To Censor Or Not To Censor

Would you publish the home address of a mass-shooter? Print the name of a minor? Journalists are constantly faced with these difficult decisions regarding censorship with a breaking story.

In school, we are taught to report fairly, accurately and be mindful of not publishing information that might cause harm to the person or group of people in the story.

I have recently read a troubling number of publications that have overlooked the importance of censorship. Of course, everyone’s code of ethics is different, but there are certainly rules that should be followed when a person’s safety is at hand.

William Jacobson of Legal Insurrection expressed his concerns about censorship in the media. He said that he would never want his blog to publish the story that would destroy someone or make them more susceptible to harm. “We don’t start the witch hunt,” said Jacobson.

In 2013, Justine Sacco, former director of corporate communications at InterActive Corp, tweeted, “Going to Africa. Hope I don’t get AIDS. Just kidding. I’m white!” People on social media found no humor in this tweet which led to the trending hashtag: #HasJustineLandedYet“.

Jacobson acknowledged that he would address a situation similar to this one on his blog once the story itself became news.

On October 9th, 2015, an article was published in The Ithacan regarding a racially charged party theme at AEPi. The publication broke the story almost immediately but missed one big factor. They attached a screen shot of the party’s invitation leaving both the name of the student who was inviting others and the address of the house in the picture. Social media did not take kindly to this information. Students and individuals around the Ithaca area threatened to visit the house and wrote strongly worded posts aimed directly at the student on the Official Ithaca College Class Facebook pages. All of those posts have now been deleted from the pages. In addition, The Ithacan reuploaded the screen shot of the invitation with the address and name of the student blurred out.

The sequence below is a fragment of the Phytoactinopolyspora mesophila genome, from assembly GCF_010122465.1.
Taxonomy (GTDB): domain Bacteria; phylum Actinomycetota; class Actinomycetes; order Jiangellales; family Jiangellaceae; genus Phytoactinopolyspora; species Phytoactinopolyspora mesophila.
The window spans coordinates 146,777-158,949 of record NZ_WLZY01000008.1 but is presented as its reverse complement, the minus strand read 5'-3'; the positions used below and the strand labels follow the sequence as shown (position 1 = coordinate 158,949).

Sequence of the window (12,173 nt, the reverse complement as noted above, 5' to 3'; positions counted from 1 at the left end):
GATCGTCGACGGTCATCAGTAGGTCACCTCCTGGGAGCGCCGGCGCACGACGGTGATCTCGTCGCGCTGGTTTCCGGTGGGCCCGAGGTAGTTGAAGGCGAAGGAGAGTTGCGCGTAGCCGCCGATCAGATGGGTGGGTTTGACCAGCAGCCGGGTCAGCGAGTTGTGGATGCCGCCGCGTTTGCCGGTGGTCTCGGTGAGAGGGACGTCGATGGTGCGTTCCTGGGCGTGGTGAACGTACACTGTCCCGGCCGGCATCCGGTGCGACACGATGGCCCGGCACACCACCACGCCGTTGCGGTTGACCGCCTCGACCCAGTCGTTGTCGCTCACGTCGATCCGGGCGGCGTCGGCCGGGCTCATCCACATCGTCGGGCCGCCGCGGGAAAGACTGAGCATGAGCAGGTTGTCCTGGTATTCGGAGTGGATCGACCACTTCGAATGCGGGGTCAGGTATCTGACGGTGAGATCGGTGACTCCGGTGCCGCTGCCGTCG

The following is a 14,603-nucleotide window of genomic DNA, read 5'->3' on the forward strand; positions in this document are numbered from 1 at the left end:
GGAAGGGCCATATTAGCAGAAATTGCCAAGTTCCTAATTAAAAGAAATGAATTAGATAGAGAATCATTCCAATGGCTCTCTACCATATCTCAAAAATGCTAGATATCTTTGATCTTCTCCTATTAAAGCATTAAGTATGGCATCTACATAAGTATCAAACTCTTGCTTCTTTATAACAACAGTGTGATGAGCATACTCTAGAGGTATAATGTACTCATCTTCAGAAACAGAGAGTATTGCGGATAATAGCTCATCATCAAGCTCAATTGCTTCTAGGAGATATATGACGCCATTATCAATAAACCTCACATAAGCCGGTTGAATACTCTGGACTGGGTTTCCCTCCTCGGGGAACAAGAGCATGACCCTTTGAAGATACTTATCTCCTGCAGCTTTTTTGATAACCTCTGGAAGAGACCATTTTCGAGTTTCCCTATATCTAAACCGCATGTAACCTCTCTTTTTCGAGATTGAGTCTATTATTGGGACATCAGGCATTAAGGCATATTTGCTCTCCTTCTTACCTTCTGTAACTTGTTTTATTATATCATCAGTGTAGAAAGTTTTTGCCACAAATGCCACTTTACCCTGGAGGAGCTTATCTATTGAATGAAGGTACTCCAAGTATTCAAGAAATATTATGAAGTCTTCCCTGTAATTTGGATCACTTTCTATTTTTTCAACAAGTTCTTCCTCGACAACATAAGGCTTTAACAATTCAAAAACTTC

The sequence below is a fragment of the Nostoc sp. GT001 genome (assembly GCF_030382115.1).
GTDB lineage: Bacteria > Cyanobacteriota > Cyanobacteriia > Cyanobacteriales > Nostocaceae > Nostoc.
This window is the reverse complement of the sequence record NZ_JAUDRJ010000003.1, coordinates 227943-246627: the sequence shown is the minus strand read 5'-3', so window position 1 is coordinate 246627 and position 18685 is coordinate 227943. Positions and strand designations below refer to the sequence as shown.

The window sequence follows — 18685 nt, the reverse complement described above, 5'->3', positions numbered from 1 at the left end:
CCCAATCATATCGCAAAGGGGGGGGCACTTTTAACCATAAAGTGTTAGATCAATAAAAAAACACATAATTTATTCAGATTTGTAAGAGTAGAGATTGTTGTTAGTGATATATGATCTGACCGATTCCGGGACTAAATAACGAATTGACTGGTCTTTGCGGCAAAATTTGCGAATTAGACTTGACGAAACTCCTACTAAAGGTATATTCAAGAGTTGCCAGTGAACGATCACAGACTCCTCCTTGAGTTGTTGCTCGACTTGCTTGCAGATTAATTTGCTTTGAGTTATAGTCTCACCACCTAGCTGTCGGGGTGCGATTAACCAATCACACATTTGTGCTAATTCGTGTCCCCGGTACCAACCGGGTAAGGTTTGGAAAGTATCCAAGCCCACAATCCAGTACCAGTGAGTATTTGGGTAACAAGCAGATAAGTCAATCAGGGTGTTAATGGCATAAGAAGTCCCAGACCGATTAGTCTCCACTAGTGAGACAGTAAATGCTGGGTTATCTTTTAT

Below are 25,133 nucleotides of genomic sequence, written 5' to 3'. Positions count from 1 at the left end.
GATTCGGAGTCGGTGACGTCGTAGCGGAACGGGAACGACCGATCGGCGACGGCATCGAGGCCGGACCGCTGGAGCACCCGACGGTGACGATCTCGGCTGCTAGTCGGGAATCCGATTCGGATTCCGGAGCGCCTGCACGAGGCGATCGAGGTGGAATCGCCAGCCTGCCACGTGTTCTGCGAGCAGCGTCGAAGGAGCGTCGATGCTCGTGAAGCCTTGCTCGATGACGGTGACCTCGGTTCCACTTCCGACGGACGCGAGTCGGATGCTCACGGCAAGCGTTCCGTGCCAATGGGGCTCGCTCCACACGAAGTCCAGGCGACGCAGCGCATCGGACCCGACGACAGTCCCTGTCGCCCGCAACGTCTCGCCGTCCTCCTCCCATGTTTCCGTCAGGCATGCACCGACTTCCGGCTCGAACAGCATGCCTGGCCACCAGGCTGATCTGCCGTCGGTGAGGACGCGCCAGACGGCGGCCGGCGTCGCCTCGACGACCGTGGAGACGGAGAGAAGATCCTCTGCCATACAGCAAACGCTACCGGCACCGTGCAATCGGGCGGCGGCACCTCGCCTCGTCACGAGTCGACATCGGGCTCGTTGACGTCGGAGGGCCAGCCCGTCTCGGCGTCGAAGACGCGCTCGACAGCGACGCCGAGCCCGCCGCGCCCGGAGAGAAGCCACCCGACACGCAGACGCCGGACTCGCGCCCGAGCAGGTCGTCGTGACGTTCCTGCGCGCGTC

In no way am I supporting what AEPi or the student did, but am rather questioning if it is the media’s job to create the “witch hunt”.  The answer to this question is in the hands of the editors.


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